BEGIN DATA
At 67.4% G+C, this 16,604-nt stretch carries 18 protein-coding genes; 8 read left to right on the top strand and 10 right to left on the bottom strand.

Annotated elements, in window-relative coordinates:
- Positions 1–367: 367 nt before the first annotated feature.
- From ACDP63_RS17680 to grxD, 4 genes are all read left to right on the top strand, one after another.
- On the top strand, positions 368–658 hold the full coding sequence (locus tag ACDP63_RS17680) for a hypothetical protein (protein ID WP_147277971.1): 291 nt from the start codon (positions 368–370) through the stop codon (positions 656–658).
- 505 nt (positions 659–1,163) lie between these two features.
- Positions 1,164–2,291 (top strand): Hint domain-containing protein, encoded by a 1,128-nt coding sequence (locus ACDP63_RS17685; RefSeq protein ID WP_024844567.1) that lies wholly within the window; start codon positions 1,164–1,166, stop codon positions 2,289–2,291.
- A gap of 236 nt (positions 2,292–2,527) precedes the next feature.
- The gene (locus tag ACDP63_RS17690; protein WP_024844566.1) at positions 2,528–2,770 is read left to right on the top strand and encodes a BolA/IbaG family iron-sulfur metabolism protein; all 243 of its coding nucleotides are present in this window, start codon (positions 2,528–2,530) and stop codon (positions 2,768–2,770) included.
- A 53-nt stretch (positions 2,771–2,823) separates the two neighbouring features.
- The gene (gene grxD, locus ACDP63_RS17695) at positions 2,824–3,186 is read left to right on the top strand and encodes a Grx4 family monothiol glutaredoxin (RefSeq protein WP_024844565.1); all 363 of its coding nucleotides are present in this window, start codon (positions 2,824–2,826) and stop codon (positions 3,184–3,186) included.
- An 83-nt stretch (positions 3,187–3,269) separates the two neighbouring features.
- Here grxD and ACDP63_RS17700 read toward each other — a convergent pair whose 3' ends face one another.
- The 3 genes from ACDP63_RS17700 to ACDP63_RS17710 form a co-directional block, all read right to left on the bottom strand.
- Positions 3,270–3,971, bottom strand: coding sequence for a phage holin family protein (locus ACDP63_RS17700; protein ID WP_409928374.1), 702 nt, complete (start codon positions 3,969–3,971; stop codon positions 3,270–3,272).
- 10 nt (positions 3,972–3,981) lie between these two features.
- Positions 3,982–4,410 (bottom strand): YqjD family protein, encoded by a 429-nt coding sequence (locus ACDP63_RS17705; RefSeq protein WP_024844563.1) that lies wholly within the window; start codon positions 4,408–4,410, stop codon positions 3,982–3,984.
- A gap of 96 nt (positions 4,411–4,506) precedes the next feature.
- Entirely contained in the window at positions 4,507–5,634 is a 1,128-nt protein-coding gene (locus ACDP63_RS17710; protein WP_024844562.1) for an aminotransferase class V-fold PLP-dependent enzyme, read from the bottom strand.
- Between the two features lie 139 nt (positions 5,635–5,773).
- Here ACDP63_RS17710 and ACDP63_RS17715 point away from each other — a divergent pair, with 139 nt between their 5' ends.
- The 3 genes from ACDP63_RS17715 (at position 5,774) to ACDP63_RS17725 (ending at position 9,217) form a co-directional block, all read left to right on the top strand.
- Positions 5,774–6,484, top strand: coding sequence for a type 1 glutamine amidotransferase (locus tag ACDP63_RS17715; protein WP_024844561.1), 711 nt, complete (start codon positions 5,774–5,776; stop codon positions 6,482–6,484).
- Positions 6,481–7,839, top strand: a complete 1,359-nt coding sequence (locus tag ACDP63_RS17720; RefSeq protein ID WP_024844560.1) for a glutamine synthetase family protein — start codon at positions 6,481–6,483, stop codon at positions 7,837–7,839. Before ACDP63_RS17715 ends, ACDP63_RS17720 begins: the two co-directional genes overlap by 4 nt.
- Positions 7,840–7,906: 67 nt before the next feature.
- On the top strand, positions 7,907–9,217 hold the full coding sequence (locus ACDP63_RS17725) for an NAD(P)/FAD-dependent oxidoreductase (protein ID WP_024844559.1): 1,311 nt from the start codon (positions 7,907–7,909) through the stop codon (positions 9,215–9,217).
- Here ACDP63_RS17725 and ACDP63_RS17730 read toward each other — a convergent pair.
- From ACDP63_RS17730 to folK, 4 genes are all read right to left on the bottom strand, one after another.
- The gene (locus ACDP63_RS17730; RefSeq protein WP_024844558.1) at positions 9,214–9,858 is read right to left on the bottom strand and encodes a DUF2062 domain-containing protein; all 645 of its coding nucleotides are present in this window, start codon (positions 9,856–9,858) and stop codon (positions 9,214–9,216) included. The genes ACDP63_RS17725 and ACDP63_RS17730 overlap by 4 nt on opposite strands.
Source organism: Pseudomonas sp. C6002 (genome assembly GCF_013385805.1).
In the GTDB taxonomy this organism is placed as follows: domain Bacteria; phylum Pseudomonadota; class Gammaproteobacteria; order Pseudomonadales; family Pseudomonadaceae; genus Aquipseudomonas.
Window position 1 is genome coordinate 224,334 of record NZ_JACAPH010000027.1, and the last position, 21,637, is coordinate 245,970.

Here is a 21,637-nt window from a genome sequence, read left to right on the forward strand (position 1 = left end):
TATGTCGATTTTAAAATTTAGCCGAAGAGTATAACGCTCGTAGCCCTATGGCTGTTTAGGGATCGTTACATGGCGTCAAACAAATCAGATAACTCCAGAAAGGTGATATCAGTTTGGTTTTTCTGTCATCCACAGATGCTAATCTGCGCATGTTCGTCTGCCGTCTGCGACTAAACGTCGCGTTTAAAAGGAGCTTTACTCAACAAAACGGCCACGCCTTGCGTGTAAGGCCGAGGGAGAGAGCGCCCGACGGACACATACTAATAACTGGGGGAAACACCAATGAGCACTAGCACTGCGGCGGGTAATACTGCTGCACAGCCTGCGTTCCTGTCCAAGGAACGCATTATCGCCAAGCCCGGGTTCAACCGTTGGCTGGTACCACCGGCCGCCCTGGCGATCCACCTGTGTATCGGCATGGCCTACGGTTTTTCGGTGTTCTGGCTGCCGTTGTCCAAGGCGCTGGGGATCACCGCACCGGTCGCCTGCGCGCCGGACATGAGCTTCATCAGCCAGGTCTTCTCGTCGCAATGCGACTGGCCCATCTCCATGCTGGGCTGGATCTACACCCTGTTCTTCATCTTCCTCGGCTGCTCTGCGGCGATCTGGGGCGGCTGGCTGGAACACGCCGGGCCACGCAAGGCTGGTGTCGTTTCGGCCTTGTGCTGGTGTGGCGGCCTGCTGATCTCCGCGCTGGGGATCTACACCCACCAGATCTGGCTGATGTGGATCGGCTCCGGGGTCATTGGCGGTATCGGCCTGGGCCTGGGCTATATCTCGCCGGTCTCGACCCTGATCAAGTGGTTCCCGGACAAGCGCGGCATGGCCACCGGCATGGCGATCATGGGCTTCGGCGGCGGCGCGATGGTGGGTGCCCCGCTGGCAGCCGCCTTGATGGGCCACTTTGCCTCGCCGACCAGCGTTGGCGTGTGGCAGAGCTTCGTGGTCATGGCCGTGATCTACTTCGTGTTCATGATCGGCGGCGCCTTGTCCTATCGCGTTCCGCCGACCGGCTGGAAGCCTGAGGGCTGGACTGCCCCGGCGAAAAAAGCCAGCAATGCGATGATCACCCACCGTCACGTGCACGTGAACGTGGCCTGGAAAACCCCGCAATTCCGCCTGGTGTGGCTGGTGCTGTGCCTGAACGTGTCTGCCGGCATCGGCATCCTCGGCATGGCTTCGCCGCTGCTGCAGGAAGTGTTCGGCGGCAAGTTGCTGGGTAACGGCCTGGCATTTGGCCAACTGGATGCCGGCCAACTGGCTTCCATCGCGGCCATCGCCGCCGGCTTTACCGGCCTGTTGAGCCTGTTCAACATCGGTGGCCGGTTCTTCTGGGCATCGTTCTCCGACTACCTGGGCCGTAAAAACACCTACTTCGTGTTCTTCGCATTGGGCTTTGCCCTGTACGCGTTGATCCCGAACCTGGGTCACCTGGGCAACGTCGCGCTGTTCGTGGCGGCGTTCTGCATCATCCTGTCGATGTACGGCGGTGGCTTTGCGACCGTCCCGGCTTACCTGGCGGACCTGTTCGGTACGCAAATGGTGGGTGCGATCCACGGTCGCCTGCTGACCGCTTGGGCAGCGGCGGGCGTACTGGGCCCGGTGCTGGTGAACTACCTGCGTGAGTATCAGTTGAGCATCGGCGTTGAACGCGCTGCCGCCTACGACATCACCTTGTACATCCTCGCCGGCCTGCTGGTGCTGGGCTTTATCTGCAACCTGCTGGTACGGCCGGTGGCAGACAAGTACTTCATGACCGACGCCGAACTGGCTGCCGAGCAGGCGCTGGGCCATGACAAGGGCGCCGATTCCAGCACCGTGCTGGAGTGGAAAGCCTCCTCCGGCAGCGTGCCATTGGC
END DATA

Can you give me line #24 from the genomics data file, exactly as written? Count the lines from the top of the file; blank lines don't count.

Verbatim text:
- Positions 6,481–7,839, top strand: a complete 1,359-nt coding sequence (locus tag ACDP63_RS17720; RefSeq protein ID WP_024844560.1) for a glutamine synthetase family protein — start codon at positions 6,481–6,483, stop codon at positions 7,837–7,839. Before ACDP63_RS17715 ends, ACDP63_RS17720 begins: the two co-directional genes overlap by 4 nt.